09-16-2011 12:49 PM
Here's the deal:
A long time ago, in a galaxy far away, I was a high school student. At that time, my first laptop was a Thinkpad from the 760 series. After serving me valiantly into my first year of college, the laptop died. In the time I had the laptop, I amassed writings, music records, and stored some photos on the machine. Despite not having the laptop anymore, I recently came across the hard drive, which I had pulled prior to getting rid of it.
With that said, I'm posting to see if anyone knows of a way (i.e. is there an adapter that would connect the hard drive to my usb) or anything of the sort to retrieve my long lost files.
Any help is appreciated.
09-16-2011 04:55 PM
Welcome to the forum.
If the hard drive is functional, you can pull the data from it yourself using an adapter.
Now, my (possibly incorrect) recollection is that these machines had "high" hard drives that don't fit into "normal" adapters...
Try posting the same question in the "legacy" section of Bill Morrow's ThinkPad forum and someone will likely be able to help you out, a lot of ThinkPad oldtimers there:
09-25-2011 09:57 AM - edited 09-25-2011 09:58 AM
It's alittle bit tricky, but it is possible to remove the drive from its caddy:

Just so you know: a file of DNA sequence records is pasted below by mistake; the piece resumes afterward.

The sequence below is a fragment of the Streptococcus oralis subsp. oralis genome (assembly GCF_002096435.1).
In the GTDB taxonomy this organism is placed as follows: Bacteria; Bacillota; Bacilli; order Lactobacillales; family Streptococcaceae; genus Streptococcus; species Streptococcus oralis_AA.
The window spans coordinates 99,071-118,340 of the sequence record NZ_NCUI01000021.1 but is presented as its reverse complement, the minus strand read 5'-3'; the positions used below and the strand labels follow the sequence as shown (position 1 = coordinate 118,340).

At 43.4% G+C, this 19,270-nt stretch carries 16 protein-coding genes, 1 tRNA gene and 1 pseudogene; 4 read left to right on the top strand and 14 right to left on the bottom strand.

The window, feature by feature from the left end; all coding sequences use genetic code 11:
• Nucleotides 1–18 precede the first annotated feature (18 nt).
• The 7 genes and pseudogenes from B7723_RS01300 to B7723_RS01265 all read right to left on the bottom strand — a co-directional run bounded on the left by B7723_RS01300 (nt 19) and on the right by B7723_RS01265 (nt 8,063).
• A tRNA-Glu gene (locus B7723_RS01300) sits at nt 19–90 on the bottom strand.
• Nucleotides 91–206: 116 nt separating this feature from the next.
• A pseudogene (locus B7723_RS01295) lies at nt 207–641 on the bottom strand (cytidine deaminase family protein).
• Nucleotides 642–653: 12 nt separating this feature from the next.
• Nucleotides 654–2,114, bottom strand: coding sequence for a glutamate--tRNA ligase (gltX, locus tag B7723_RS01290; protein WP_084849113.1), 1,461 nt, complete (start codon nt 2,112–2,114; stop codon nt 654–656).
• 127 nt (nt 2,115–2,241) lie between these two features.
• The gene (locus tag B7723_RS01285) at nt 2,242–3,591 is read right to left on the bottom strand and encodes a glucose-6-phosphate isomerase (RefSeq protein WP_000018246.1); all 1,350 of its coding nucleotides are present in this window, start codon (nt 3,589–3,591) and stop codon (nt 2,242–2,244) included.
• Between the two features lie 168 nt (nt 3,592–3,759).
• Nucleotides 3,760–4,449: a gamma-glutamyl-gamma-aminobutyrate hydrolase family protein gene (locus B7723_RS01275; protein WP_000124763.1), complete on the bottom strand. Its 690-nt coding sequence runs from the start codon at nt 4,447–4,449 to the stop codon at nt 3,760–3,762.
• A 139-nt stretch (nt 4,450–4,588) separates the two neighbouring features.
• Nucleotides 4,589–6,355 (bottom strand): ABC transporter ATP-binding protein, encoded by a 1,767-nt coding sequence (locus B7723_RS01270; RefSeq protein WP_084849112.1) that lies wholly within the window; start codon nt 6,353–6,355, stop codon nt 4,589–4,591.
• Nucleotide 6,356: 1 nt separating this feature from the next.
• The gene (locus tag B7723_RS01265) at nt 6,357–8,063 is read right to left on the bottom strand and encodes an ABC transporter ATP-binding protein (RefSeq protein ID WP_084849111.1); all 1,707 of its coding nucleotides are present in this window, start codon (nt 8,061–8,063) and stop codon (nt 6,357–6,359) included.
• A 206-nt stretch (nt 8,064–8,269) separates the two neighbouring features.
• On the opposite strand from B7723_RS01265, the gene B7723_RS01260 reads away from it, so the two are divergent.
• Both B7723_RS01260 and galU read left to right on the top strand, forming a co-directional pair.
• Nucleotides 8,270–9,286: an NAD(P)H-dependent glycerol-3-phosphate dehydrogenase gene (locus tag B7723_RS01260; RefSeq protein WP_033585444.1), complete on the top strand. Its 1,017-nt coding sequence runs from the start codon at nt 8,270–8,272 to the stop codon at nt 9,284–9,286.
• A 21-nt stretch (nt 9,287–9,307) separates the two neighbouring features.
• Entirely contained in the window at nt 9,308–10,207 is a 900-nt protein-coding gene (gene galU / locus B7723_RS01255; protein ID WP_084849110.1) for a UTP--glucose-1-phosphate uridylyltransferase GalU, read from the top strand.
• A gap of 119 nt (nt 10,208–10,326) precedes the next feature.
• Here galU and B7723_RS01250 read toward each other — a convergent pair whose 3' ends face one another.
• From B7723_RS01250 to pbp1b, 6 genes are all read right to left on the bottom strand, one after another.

After that procedure you can connect the HDD with the PATA-USB-adapter
If you want to replace the disk, try to get a "new" HDD with 10 GB maximum or get one of the following CF-cards with additional CF-PATA-adapter:
The 760 can handle 8 GB disk memory maximum - harddrives with 20 GB or larger won't work.
10-01-2011 01:08 PM - edited 10-01-2011 01:15 PM
You an buy an external IDE (pata) to usb drive case for less then $10. If the drive is to big to fit in the case, you can still run it by using the cable without the case,or you can get a cable adapter without a case.
You can also get a 2.5 to 3.5" IDE adapter and put the drive into a desktop computer. I have a few sitting on my desk, they are very cheap.
ps. If anyone wants to install a drive larger then 8gb on one of these, it can be done, but you'll need software to translate the drive so your operating system can use it. Normally you set the bios to a specific user defined harddrive, then the bios thinks you have 8gb, but the software translates it to the actual size. One such program is alled "Disc Manager". I will probably work with any FAT operating system like DOS or Windows 9x, but that's about all you could run on one of them anyway. I actually think I have one of these that's in working condition, but not sure of the model. I'm also not 100% sure this model will work with disc manager software.